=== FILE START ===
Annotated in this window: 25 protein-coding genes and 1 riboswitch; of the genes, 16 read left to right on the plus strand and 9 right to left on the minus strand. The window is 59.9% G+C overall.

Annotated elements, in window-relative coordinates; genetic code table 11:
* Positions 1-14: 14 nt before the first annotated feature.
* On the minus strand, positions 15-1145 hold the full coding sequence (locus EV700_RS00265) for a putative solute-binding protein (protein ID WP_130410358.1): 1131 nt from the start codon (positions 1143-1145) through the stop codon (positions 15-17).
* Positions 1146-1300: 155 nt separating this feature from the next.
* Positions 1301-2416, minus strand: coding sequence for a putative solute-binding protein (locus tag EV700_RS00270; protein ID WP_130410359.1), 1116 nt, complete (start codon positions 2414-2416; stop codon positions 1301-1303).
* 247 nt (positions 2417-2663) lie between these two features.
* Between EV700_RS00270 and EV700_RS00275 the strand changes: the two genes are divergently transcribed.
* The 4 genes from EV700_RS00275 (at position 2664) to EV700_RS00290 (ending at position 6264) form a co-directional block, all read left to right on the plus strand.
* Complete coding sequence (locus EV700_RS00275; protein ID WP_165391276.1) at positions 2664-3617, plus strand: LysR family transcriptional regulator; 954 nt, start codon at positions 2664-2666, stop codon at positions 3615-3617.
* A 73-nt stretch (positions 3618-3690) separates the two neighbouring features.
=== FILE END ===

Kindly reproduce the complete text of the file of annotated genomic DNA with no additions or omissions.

Annotated in this window: 25 protein-coding genes and 1 riboswitch; of the genes, 16 read left to right on the plus strand and 9 right to left on the minus strand. The window is 59.9% G+C overall.

Annotated elements, in window-relative coordinates; genetic code table 11:
* Positions 1-14: 14 nt before the first annotated feature.
* On the minus strand, positions 15-1145 hold the full coding sequence (locus EV700_RS00265) for a putative solute-binding protein (protein ID WP_130410358.1): 1131 nt from the start codon (positions 1143-1145) through the stop codon (positions 15-17).
* Positions 1146-1300: 155 nt separating this feature from the next.
* Positions 1301-2416, minus strand: coding sequence for a putative solute-binding protein (locus tag EV700_RS00270; protein ID WP_130410359.1), 1116 nt, complete (start codon positions 2414-2416; stop codon positions 1301-1303).
* 247 nt (positions 2417-2663) lie between these two features.
* Between EV700_RS00270 and EV700_RS00275 the strand changes: the two genes are divergently transcribed.
* The 4 genes from EV700_RS00275 (at position 2664) to EV700_RS00290 (ending at position 6264) form a co-directional block, all read left to right on the plus strand.
* Complete coding sequence (locus EV700_RS00275; protein ID WP_165391276.1) at positions 2664-3617, plus strand: LysR family transcriptional regulator; 954 nt, start codon at positions 2664-2666, stop codon at positions 3615-3617.
* A 73-nt stretch (positions 3618-3690) separates the two neighbouring features.